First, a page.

Thermochemical modeling and chemical vapor deposition of two-phase borides in the Hf-Si-B-Cl-H system

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Virginia Tech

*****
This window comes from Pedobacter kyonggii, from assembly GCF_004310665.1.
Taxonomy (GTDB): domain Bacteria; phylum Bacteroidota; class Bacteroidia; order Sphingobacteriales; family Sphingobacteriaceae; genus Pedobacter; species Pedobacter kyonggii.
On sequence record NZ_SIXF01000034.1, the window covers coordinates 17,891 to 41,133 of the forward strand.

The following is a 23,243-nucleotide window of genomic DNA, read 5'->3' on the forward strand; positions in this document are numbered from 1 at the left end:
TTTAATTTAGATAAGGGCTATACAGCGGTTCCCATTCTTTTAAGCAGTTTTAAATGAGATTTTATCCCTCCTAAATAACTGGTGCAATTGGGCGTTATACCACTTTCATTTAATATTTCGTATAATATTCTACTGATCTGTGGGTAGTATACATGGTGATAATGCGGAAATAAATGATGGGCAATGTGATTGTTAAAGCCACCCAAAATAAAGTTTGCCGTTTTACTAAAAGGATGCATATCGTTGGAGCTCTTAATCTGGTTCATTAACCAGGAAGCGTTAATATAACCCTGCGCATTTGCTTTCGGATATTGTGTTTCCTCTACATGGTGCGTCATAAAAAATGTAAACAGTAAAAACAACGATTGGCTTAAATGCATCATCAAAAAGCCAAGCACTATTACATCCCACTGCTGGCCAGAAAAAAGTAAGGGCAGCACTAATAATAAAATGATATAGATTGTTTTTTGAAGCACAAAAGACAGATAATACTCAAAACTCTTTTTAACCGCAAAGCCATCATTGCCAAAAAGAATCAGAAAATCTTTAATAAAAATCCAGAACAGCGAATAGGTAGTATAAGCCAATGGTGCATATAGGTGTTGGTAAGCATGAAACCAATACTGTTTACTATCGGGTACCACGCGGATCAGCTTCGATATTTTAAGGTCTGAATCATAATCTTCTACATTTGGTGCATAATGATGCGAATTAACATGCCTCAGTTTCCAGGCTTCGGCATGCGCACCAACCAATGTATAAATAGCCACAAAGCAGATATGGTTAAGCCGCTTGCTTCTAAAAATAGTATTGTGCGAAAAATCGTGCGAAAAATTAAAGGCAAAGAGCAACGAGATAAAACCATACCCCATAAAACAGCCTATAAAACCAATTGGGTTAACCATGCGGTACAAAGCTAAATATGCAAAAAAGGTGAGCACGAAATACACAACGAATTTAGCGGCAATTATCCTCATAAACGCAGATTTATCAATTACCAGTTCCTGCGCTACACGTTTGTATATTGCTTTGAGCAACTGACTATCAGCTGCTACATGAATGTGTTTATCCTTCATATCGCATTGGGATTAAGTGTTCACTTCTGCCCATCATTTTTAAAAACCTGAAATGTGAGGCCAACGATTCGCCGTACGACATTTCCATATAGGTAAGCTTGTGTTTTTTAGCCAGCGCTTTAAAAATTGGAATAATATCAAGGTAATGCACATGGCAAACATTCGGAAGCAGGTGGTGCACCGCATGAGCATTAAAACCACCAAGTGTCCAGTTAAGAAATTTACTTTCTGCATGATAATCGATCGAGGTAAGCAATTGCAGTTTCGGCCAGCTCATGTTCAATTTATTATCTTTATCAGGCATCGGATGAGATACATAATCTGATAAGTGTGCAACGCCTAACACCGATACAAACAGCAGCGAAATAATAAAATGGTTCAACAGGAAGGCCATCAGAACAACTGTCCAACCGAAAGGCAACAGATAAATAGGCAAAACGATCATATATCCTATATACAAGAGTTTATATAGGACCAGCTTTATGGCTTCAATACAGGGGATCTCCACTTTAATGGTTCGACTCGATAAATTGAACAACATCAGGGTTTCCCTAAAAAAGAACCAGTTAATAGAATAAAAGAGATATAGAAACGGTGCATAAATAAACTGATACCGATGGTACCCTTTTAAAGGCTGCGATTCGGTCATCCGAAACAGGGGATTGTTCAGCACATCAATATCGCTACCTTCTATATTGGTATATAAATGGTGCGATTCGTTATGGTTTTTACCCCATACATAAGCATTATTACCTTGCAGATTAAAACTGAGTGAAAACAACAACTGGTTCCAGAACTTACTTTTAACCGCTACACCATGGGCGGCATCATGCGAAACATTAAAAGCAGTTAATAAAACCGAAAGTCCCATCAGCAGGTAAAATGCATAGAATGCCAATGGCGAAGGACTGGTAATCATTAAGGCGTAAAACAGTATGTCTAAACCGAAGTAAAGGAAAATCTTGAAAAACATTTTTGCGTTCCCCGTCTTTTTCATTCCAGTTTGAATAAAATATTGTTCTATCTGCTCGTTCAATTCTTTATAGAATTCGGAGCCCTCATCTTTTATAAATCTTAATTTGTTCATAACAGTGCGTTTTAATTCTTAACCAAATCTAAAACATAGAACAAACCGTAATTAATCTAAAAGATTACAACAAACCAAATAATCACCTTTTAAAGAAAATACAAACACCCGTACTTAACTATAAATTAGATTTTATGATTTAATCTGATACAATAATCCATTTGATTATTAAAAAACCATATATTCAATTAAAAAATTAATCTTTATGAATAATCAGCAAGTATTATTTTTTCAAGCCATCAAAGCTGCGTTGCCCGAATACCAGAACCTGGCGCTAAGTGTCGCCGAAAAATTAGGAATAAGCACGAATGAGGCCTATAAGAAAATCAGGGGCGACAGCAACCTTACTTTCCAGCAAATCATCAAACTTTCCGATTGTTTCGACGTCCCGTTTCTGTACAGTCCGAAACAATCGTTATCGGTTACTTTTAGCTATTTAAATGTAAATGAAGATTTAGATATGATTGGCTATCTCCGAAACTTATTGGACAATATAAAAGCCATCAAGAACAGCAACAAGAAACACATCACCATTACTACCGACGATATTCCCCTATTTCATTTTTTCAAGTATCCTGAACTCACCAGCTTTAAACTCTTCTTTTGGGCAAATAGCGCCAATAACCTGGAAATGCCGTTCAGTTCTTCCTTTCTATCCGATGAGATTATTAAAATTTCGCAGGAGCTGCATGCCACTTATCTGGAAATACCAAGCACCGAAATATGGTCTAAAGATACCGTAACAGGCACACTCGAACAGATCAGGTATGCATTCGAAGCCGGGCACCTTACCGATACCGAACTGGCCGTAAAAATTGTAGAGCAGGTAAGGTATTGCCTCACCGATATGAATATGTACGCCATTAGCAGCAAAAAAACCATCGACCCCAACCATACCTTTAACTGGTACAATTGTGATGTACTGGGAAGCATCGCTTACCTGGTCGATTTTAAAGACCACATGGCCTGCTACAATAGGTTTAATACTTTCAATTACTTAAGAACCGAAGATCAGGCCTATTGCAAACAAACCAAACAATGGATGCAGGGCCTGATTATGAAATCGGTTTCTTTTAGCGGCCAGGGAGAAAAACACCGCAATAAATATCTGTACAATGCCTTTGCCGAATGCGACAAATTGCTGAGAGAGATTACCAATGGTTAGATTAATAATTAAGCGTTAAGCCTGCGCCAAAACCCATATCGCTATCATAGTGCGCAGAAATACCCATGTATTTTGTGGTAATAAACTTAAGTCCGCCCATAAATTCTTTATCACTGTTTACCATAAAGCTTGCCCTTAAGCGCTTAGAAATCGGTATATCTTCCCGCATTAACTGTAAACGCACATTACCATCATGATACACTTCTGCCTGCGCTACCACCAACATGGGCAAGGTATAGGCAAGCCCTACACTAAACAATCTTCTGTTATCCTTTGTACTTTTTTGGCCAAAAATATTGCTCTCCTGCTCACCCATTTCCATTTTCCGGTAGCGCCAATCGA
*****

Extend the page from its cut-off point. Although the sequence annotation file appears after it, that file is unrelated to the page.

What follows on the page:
Advanced, very high temperature materials that are ablation-resistant in oxidizing atmospheres are needed to withstand the severe environments found in rocket engine and aerospace vehicle applications. Boride-based coatings that form a protective layer during oxidation have been found to withstand these extreme conditions. Chemical vapor deposition has been chosen as a viable processing technique for producing these coatings. It is expected that two-phase boride coatings will have enhanced oxidation resistance over the single-phase materials by forming an oxide/glass layer to seal the base material from direct attack. Thermochemical modeling of CVD reactions was done to predict the processing conditions for the deposition of two-phase HfB₂-SiB₆ or HfB₂-SiB₄ coatings. The SOLGASMIX-PV computer program was used for these calculations, which were based on ZrCl₄, SiCl₄ BCl₃, and H₂ reactant gases. An array of temperatures (1100, 1300, and 1500K), total pressures (0.02, 0.1, and 1 atm.) and excess hydrogen concentrations (10:1, 25:1, and 50:1 H:(Zr + Si + B + Cl)) were investigated. These calculations show that two-phase HfB₂-SiB₆ and HfB₂-SiB₃ coatings are possible over a wide range of processing conditions, suggesting that a wide variety of two-phase compositions with a diverse population of microstructures can be deposited. This points to the possibility of optimizing oxidation resistance of these coatings by varying the processing conditions. A hot-wall CVD reactor was designed and constructed specifically for deposition reactions in this system. It was found to be necessary to separately deliver SiCl₄ and BCI₃ to the hot zone to prevent reactions between them and to eliminate interference with the in-situ hafnium chlorination reaction. SiB₄, rather than SiB₆, was the preferred deposition product in the Si-B-CI-H system. HfB₂ was the only compound found to deposit in the Hf-B-Cl-H system. Both borides coatings exhibited several different surface morphologies. The separate delivery of BCI₃ and SiCl₄, while necessary to prevent their gas phase reaction, caused reactant concentration gradients at the substrate surface due to poor mixing. This resulted in a variation of microstructural features across the substrate surface (both domed and faceted morphologies were deposited at the same temperatures), suggesting that reactant supersaturation is more important in determining surface morphology than temperature, pressure, and hydrogen concentration at the conditions studied. The first successful deposition of the two-phase HfB₂-SiB₄ coating was accomplished. Analysis of these two-phase coatings again reveals a broad range of microstructural characteristics, and the compositional gradients across the substrate surface also suggest the need for better gas mixing.